What fun it was to discuss this sideboard with Ana White and then build it from her plans! I needed an extra long (like 7' long) sideboard to fit in a specific spot in my friend Emily's house. It had to be a big piece to fill a big space and it had to have some character, because you can see it when you walk in the front door of her house.
We looked at some different pieces for inspiration and then Ana drew up these plans. Initially, we thought it would be stained dark brown but after looking at the abundance of wood in her house, we decided to go with something a little punchier. Why not red?
|Don't you love the contrast between the electric guitars and the rustic sideboard?!|
I made a few small changes from the original plans. First, I decided not to attach the top of the piece until I was nearly finished with everything else. Leaving the top unattached allowed me to install and adjust the drawer slides with full view of them, and it let us paint the inside of the sideboard without having the top in the way. I am so glad I waited to attach the top. As it turns out, the drawer glides did not go in as easily as expected (apparently the piece wasn't as perfectly square as it should have been...oops!) and it was frustrating enough without having to work around the top.
Second, before I finished the piece (and before attaching the top) I used my Kreg jig to attach a small scrap of 1x2 to the inside of the face frame where the two cabinet doors meet in the middle. I knew from experience that I would need a spot to screw in a magnetic catch for the cabinet doors and I knew it would be tough to do once the rest of the piece was put together.
|The top of the sideboard.|
Third, I attached the back differently from how the plans recommend. Because the side of this piece will be seen from the front door of the house, I didn't want to see plywood tacked onto the back. I'm not opposed to attaching the back that way for most pieces, but I wanted the back on this piece to be hidden. So, after staring at it for a long time, I inset three panels with my Kreg jig and trimmed them out from the inside of the piece with small pine strips. All of the seams are covered from the inside and now the back is invisible from the side of the piece.
|The view of the sideboard as you descend the stairs from the front door.|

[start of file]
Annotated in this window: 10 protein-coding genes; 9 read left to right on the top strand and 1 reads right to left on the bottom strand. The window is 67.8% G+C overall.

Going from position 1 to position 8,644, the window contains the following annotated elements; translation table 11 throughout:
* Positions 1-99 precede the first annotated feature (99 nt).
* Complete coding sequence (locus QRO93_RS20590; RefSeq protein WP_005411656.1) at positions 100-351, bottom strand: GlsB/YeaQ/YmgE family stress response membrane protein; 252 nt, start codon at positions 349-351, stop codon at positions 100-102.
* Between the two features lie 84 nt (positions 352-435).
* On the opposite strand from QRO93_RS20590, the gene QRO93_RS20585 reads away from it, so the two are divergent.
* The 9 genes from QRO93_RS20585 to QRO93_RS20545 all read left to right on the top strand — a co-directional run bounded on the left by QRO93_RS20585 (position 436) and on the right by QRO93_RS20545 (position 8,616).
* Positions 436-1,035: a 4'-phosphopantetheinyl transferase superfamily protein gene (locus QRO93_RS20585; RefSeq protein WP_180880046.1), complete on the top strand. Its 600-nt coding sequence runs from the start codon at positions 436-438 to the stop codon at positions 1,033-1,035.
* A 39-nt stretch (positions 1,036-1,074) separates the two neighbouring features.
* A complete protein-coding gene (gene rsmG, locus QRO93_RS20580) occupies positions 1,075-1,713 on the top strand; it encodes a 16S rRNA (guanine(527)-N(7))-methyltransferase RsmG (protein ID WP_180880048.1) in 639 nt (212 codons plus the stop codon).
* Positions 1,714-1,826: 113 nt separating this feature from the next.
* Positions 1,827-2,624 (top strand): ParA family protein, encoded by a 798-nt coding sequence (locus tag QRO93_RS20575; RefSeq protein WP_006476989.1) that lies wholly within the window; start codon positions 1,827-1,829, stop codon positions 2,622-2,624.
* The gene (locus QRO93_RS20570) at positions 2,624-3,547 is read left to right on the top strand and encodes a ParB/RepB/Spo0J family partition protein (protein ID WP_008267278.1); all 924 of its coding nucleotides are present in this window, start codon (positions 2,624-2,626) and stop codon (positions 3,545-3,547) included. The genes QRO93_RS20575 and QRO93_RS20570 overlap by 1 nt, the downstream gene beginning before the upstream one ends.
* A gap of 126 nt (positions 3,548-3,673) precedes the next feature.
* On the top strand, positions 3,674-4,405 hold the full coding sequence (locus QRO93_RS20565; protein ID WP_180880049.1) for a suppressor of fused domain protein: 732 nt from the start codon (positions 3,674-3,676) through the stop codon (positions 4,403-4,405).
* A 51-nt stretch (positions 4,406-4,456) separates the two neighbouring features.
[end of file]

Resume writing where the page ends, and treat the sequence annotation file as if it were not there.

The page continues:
The finish on this piece ended up being a long, multi-step process. First, I applied sanding sealer to the whole piece. This helped to raise the grain of the wood so that I could sand it back down and minimize the grain coming up again in the steps that followed. Then I applied an espresso colored water based stain followed by two thin coats of Red Pepper milk paint. I gave the milk paint a light sanding to make it super smooth and let some of the dark stain show through and then glazed the whole piece with yellow ochre. I used some additional glaze (dark gray, almost black) in the crevices between the 2x4 and 2x6 boards on top of the piece to give more depth and age. The final step was applying clear bowling alley wax and buffing it out.
Wax doesn't give a finish that is as long-lasting and bullet-proof as PolyWhey (my favorite earth- and people-friendly finish), but you really can't beat the feel of it. I like to know that the texture of the furniture I build will be smooth and super touchable, and wax gives that finish. The wax finish is also easy to rejuvenate over time -- just apply a thin coat, let it dry overnight, and buff it out to a soft shine the next day.
Also, I finally took a photo of something I've been doing for a while now that might help people who are new to building. I've started using a stop block every time I need to make more than one cut the same length. All you need are a few quick clamps and a wood scrap or two to make it work. This trick has really improved the reliability of my cuts!
|Clamping a stop block to my miter saw helps me make lots of cuts exactly the same size.|
The total cost of this project, including all of the lumber, hardware, and finishing supplies, came in right around $400. I bought my hardware (knobs, pulls, drawer slides, and hinges -- both these and these) from cabinetparts.com and was really happy with the quality and price.
|Until I built this piece, I had no idea my little level had a magnetic strip on it. Genius!|
|Shims. This carpenter's best friends.|
|Instead of tacking plywood onto the back, I made the back inset.|
|Drawer bottoms were lined with wrapping paper and clear contact paper before assembly.|
|Waiting for the paint to dry on the inside of the sideboard.|
|The top -- sanded, sealed, sanded, stained, painted, sanded, glazed, and waxed.|
|Cup pull hardware -- not always easy to attach perfectly, so I relied on a special jig.|
|Using a jig to get the hardware holes right.|
|I centered the jig first and then used a nail set to punch holes where I needed to drill.|
|Perfect holes for starting the drill.|
|I installed the drawer slides before finishing the piece, then made notes of where I needed adjustments.|
|Ready to move!|